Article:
How-Tu Tuesday: Using Social Media In The Retail Industry
Retail is an industry known for its proactive adoption of new technologies and open attitude towards discovering innovative ways to connect with the consumer, whether that be in marketing, production or payment solutions. Being knowledgeable about the ever-changing route to purchase for the customer is key for marketers trying to improve their communications. As ever, brands want to create strategies that target their audience at the right time, in the right place and with the right message, but retailers specifically realise that an opportunity to do this exists within every touchpoint; at home, in store and on the go.
In a report from McKinsey Global Institute, it was highlighted that 85% of retail companies are using social technologies for marketing, with only 66% of companies in other industries doing the same. Consumers value the transparency and immediacy of social media, thus retailers value it too and accept that no marketing plan is complete without the use of social media. Below are a number of tips for retailers to build social media into their marketing and overall business strategy…
Whether you are an avid social user, or you are just starting out, it is important to take a step back to look at your goals and understand where you want to be and how you’re going to get there. Is Facebook going to be most effective, or should you be looking at Snapchat? No matter where you are in your experience of using social media, it is always a valuable lesson to understand the effectiveness of your current activity and identify where things need to change. Most brands become consumed with the “vanity” metrics of likes and followers, but in order to quantify success it can be more effective to look at the direct link between conversation and conversion.
There is no point in spending time creating copy for your social channels if you ignore the interaction. The best indicator as to whether your activity is being received well is to monitor your mentions. Whether they are good or bad, brands can instantly gage whether they need to change their approach. Competitors’ mentions can also be tracked in the same way, allowing you to see who is more popular and also identify users who you could be potential customers and should be targeted (this can done by following the user or mentioning them in a post).
Shoppers are increasingly using social media as a method of direct communication with brands. The days of emails and phone calls are fading fast and people now want an instant answer/solution to their question or problem. However, depending on the size of your retail company, this can be quite demanding on employees’ time so it should be dealt with in the most efficient way possible. Using a scheduling system (Hubspot, Hootsuite, TweetDeck) can greatly improve the process of posting content and engaging with users. Also using a calendar to schedule content saves marketers a huge amount of time and allows them to create more engaging content as they have more time to identify themes and plan ahead.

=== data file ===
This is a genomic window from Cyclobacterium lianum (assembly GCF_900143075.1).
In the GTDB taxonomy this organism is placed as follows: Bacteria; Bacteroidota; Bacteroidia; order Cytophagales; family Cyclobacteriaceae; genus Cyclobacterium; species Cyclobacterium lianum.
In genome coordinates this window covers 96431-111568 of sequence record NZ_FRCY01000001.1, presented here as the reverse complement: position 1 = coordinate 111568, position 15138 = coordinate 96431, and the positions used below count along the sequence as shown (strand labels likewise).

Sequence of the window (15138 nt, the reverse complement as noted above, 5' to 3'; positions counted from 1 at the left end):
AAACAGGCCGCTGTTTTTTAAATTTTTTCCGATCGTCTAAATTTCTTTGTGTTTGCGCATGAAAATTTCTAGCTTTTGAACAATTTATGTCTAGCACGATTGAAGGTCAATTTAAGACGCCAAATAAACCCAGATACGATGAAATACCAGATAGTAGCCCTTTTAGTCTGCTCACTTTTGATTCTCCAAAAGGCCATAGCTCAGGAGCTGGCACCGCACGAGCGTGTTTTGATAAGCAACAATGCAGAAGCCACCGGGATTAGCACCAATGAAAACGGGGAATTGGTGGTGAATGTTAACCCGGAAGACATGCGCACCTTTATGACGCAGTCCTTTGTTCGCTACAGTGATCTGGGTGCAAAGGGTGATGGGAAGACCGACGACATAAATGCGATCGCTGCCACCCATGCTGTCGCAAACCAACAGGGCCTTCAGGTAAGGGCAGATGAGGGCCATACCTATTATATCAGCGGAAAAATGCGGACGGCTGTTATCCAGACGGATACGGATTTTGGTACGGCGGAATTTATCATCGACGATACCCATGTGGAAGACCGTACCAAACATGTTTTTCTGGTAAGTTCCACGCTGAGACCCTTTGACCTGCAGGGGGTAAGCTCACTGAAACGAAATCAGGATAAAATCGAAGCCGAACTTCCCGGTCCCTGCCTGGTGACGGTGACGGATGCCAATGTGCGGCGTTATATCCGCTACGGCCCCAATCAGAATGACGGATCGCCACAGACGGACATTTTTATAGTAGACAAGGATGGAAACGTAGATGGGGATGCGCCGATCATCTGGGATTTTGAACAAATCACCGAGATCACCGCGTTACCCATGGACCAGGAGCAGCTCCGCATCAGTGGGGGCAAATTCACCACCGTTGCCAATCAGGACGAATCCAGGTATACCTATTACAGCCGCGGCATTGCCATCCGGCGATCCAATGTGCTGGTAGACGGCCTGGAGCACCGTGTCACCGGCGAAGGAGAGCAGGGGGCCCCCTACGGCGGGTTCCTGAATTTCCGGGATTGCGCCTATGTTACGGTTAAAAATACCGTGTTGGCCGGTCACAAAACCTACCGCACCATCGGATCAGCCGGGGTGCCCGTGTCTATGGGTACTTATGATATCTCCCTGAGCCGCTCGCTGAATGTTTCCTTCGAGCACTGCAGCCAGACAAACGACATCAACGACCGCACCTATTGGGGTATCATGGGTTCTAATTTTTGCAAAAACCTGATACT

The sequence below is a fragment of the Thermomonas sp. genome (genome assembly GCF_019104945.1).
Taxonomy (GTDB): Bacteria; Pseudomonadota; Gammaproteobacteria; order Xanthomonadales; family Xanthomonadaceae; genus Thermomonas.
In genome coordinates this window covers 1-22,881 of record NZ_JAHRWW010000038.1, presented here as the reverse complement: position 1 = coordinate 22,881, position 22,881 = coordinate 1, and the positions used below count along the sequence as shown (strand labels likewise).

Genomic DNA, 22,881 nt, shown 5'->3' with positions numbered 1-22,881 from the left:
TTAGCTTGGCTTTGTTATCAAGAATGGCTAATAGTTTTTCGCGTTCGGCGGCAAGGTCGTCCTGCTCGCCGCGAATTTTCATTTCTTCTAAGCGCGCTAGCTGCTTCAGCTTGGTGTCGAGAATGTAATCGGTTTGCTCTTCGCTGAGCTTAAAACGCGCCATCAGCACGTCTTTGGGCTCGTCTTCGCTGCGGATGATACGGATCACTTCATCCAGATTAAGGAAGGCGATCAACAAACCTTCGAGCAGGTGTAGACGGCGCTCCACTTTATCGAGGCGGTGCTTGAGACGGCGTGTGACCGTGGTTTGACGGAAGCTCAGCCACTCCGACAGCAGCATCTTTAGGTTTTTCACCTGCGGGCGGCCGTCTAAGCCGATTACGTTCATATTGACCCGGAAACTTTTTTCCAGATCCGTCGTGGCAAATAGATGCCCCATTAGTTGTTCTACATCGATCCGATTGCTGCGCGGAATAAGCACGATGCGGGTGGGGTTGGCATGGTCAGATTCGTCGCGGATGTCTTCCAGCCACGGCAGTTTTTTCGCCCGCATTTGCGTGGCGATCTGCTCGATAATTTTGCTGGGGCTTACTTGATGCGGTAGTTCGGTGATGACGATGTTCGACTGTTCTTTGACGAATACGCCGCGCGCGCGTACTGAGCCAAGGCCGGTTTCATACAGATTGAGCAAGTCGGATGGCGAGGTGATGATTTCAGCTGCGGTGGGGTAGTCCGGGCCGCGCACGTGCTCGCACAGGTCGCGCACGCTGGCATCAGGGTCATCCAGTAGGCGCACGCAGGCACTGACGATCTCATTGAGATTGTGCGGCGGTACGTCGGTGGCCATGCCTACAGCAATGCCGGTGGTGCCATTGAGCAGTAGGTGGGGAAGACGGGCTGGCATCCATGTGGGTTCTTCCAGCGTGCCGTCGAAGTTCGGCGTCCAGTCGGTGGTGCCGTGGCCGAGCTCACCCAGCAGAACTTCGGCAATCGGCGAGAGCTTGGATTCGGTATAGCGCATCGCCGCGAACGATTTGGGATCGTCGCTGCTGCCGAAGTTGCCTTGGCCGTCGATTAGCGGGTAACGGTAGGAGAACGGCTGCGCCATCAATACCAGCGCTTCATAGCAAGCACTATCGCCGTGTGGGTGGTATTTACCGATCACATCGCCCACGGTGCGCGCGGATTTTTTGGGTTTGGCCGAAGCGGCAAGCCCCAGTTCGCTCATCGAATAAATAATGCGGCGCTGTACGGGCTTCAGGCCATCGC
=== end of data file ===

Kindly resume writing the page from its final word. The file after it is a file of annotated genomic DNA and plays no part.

4. Prevent Mistakes
There are some situations where mistakes and blunders are unavoidable and a plan of action should be put in place for when this happens. However, brands should not fear using social media because of this as most mishaps can be avoided if the correct process is put in place. Simply having more than one person who checks over all content that is published is a great way to reduce risk as people have different perspectives on how a message may be interpreted. Again, it depends on the size of the company, but it is key that responsibility and ownership is shared between a team of people and that way, more mistakes and potential social media disasters can be caught early on and stopped altogether.
One of the biggest examples of successful social media amplification are those (both brands and individuals) who are successful in YouTube. They hone in on what they are good at and then watch the video views and channel subscriptions soar. Social media marketers should be identifying their niche across each channel and creating a very precise brand persona based on how their followers have reacted so far to the content being posted. This may be effected by customer demographics and the type of people who follow you on each platform; your social behaviour should ultimately reflect who your consumer is.